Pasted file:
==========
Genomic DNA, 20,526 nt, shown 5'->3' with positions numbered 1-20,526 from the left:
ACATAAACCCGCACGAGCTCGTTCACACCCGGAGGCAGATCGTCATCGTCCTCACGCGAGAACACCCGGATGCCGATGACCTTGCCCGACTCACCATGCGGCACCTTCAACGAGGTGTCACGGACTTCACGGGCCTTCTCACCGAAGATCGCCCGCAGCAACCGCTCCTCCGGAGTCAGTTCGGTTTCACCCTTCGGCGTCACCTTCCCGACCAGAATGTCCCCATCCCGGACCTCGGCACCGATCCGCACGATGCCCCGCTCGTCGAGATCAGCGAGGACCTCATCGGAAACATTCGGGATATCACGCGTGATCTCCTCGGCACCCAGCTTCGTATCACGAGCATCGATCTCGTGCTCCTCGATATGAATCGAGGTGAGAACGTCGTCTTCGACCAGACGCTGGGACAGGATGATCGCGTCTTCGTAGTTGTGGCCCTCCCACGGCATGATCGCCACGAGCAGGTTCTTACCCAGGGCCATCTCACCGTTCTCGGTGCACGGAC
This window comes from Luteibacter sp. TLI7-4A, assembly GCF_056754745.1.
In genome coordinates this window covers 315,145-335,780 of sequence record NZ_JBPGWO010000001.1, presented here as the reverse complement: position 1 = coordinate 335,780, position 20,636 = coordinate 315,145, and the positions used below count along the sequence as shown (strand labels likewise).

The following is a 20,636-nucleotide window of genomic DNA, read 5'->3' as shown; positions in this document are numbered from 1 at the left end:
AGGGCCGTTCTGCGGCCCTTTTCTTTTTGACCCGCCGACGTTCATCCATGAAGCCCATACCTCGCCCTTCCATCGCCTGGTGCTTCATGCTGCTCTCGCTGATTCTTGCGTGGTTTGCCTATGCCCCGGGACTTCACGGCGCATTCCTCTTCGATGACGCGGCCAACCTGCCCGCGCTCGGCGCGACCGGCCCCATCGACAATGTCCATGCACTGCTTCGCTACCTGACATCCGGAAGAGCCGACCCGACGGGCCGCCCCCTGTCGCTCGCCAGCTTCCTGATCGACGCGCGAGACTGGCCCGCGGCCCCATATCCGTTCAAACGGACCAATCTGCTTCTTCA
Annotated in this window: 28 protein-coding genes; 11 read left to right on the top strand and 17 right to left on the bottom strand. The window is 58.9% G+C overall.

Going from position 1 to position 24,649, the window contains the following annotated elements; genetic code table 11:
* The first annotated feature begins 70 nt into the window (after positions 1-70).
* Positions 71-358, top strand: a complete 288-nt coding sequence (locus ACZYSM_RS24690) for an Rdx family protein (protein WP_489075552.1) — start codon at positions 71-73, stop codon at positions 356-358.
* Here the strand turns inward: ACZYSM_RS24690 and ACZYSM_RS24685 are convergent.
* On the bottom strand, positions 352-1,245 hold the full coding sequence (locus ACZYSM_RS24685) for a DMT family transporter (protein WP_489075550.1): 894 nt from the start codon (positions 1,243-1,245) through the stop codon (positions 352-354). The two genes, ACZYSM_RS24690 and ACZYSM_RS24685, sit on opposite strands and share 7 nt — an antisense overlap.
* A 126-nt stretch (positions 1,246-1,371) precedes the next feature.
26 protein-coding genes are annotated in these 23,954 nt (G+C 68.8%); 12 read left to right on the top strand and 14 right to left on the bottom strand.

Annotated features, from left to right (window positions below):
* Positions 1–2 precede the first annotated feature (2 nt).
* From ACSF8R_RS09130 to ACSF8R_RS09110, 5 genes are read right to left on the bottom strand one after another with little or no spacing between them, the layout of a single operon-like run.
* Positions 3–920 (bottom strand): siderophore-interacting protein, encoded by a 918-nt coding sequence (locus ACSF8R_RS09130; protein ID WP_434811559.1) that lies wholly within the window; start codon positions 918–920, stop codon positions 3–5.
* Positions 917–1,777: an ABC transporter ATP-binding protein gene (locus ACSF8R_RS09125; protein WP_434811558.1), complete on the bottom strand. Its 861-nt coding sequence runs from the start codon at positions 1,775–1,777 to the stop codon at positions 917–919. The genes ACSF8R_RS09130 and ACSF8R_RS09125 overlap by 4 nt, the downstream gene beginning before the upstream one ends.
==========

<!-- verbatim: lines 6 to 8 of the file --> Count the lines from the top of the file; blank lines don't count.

AGGGCCGTTCTGCGGCCCTTTTCTTTTTGACCCGCCGACGTTCATCCATGAAGCCCATACCTCGCCCTTCCATCGCCTGGTGCTTCATGCTGCTCTCGCTGATTCTTGCGTGGTTTGCCTATGCCCCGGGACTTCACGGCGCATTCCTCTTCGATGACGCGGCCAACCTGCCCGCGCTCGGCGCGACCGGCCCCATCGACAATGTCCATGCACTGCTTCGCTACCTGACATCCGGAAGAGCCGACCCGACGGGCCGCCCCCTGTCGCTCGCCAGCTTCCTGATCGACGCGCGAGACTGGCCCGCGGCCCCATATCCGTTCAAACGGACCAATCTGCTTCTTCA
Annotated in this window: 28 protein-coding genes; 11 read left to right on the top strand and 17 right to left on the bottom strand. The window is 58.9% G+C overall.

Going from position 1 to position 24,649, the window contains the following annotated elements; genetic code table 11: